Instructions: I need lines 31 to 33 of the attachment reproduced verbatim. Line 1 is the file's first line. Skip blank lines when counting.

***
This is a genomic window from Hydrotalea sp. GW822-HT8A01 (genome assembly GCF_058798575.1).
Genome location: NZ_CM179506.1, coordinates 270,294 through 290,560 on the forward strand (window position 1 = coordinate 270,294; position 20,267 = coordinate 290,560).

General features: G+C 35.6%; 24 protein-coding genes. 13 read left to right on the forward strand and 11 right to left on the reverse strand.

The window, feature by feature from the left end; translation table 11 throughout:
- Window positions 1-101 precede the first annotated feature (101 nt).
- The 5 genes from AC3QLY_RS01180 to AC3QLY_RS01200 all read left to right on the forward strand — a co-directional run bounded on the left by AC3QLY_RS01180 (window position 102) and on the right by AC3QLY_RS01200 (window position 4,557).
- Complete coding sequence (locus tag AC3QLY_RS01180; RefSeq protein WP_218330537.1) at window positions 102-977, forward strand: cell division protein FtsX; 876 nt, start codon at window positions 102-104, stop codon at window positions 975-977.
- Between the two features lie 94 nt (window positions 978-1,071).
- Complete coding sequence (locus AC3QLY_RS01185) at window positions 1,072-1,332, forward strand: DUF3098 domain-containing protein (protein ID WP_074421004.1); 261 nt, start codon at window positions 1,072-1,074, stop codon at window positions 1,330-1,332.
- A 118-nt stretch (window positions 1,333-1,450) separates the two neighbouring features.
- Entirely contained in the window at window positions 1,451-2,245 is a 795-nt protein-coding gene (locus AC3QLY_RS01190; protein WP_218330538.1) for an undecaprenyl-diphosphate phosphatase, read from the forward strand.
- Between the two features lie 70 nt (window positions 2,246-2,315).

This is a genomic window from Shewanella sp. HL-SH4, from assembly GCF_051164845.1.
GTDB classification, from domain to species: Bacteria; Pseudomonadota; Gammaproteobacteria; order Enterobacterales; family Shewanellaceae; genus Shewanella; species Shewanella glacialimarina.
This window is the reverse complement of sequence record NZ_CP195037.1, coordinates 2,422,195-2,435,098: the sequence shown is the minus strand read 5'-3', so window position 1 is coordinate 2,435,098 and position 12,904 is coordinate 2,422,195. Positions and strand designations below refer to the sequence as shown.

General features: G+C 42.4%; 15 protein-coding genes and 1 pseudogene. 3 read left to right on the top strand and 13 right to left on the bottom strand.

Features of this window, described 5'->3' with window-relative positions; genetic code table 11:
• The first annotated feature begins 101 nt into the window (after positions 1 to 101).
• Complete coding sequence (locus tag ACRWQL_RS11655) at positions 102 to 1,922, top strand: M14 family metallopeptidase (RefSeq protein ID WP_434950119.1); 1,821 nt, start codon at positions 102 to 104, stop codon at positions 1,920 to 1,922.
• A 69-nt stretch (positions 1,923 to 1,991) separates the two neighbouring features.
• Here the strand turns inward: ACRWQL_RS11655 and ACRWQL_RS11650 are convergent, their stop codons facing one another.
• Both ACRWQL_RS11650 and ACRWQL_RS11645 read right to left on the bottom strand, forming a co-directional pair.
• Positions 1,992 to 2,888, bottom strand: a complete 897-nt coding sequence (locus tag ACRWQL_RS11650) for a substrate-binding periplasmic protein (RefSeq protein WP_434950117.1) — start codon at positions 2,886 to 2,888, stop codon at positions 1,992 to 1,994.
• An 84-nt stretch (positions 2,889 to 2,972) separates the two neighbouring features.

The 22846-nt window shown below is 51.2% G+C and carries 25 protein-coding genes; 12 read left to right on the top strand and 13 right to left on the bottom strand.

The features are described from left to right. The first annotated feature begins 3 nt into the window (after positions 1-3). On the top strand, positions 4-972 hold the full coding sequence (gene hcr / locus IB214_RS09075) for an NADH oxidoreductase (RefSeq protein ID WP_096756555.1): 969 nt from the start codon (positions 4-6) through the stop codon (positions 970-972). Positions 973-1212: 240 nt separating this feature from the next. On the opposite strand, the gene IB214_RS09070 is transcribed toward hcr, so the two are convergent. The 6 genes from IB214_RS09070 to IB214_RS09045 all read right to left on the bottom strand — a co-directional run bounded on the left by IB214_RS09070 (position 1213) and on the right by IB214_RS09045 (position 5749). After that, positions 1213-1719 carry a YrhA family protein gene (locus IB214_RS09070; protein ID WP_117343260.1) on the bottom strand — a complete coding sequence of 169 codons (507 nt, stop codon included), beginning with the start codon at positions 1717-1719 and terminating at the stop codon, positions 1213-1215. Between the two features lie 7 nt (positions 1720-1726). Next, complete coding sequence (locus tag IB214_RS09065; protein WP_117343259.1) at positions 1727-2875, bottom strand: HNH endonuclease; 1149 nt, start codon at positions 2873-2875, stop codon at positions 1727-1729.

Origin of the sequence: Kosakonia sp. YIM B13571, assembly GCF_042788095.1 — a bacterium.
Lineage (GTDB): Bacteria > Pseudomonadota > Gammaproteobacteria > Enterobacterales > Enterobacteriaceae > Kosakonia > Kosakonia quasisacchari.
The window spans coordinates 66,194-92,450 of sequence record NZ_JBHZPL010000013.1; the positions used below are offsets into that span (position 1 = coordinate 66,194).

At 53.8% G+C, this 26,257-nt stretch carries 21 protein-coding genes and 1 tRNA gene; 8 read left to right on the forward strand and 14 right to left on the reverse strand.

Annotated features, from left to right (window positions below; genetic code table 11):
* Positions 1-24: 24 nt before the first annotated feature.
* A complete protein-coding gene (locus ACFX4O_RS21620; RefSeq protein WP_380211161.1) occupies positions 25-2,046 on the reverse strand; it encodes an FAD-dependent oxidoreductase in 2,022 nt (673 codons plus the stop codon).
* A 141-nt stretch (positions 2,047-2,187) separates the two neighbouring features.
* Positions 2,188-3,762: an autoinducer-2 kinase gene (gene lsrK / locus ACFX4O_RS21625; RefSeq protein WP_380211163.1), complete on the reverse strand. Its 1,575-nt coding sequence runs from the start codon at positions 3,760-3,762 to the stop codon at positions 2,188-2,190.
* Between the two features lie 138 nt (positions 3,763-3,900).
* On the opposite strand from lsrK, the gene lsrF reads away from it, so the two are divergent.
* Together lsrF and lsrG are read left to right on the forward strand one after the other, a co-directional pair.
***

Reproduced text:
Annotated features, from left to right (window positions below; genetic code table 11):
* Positions 1-24: 24 nt before the first annotated feature.
* A complete protein-coding gene (locus ACFX4O_RS21620; RefSeq protein WP_380211161.1) occupies positions 25-2,046 on the reverse strand; it encodes an FAD-dependent oxidoreductase in 2,022 nt (673 codons plus the stop codon).